When Don Felipe Martinez began cultivating coffee in the remote highlands of Huehuetenango, he could not imagine his legacy. It was 1957, a time when roads in this part of San Pedro Necta were few and far between. Most folks didn’t have trucks much less electricity. After picking his cherry, Felipe would rent time on a neighboring wet mill and sleep on the drying patio to guard his harvest. Then, he’d borrow a pack mule and walk the many miles to the main road to wait for a buyer to come by and pick up his parchment.
In the sixty three years since Don Felipe founded Finca Vista Hermosa, a lot has changed. Electricity and dirt roads have come to the steep mountainsides of Huehuetenango. Most smallholder farmers have their own wet mills. But access to the specialty market is still limited, and most farmers still operate at a loss. The commodities market does not work to the benefit of most Guatemalan producers. About twenty years ago, Felipe’s grandson Edwin Martinez had a vision to directly connect smallholder farmers in Guatemala with quality-driven roasters around the world for sustainable relationships. With many failures and a bit of success, Edwin began importing the family’s coffee to the US, and began working with neighboring producers the family knew well. Over the years, this vision has shaped into Onyx Coffee. We represent over forty producing families in Guatemala and partner with roasters all over the world, many whom have transformed the lives of farming families like ours.
On a high slope surrounded by the lush valleys and ridges, Finca Vista Hermosa is indeed the vantage point of a Beautiful View. Our family farm is a prime example of Huehuetenango fertility, and there’s a good reason it’s base camp to so many roaster visits over the years. Heavily invested in ecologically sound and healthy farming practices, the farm represents the rich legacy of three generations pouring their hearts into this region.
Lots range from 1400 to over 1900 MASL, and produce purely SHB coffees. The majority of coffee plants grown are Bourbon, Caturra, and Catuaí varieties. Vista Hermosa is separated into more than eight micro-lots by altitude and variety, from our first lot, Michicoy, to the highest lots surrounding our wet mill.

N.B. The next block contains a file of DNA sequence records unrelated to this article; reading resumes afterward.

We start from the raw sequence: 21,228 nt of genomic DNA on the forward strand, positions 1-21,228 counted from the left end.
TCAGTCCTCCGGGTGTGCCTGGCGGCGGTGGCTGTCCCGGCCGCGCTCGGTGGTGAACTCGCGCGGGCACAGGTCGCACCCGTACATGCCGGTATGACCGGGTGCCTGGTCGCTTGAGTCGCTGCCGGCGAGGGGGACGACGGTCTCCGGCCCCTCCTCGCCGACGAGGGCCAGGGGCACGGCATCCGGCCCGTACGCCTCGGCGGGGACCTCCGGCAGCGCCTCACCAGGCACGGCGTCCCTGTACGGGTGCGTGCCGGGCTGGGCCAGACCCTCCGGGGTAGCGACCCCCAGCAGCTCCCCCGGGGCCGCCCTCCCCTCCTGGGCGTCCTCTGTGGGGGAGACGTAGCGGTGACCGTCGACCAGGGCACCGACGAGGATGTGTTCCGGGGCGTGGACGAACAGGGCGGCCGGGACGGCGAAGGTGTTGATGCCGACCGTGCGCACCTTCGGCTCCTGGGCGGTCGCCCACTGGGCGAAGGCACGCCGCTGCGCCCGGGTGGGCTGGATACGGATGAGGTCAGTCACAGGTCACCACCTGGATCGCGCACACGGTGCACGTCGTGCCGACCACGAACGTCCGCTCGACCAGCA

In addition to a deliberate focus on our own quality and development, the family is keen to see positive change in the community and region. Each month, we host on-site agronomist visits for neighboring farmers to learn — some travel for hours with a mind to improve their own farms. After harvest each year, Don Edwin Martinez leads a small group of doctors, dentists, and veterinarians into the remote highlands of Huehuetenango, to support indigenous communities and their livelihoods
Varieties: Catuai, Caturra, Bourbon
Smooth, rich, delicate and clean, a wonderful example of a top notch Guatemalan. The aroma has great sweet notes. Hazel and hickory nuts, caramel, and milk chocolate. The body is light/medium and has a very silky texture on the malty side. The aroma comes through in the taste to create a wonderful balance of tones. Medium to low acidity, reduces the darker you roast. The finish is very smooth and clean with a lingering sweetness.
From light to dark a very tasty cup of coffee. Lighter roast will have more winy acidity but add some soft fruit to the cup, before 2nd crack roasts will be smooth and delicate, dark roasts will be strong and semi-sweet with added smoky tones.
FVH is a model farm. Edwin Jr. is renowned for his consultant work on the ground in Huehuetenango. If a new farm works with him for a couple of years, its bound to be seen on the COE winning list. Okay maybe I am talking him up a bit too much but over the 15+ years we have been working with him, we have seen it spawn so many award winning coffees and operations including another one of our favorites, Finca De Dios. All of this success is modeled after his own farm, FVH.
You can read about Finca Vista Hermosa and view more pictures here: Our Trip to Guatemala
Edwin’s farm has won the cup of excellence in previous years and also has been used by Anacafe for the perfect example of what a Huehue. can be.
The original Mayan managed farm and one of the few farms to survive the Guatemalan Revolution. Although this is a farm, if you ever went there – it is more of a village than a traditional farm like we have here. Edwin and his family have very little to do with the actual operations of the farm, its all done by the village. The Guatemalan government really does not extend out to the rural areas so it is up to Edwin and his family to help build roads, schools, doctor clinics, give housing loans and take care of any emergency that may arise – I tell you they do a fantastic job.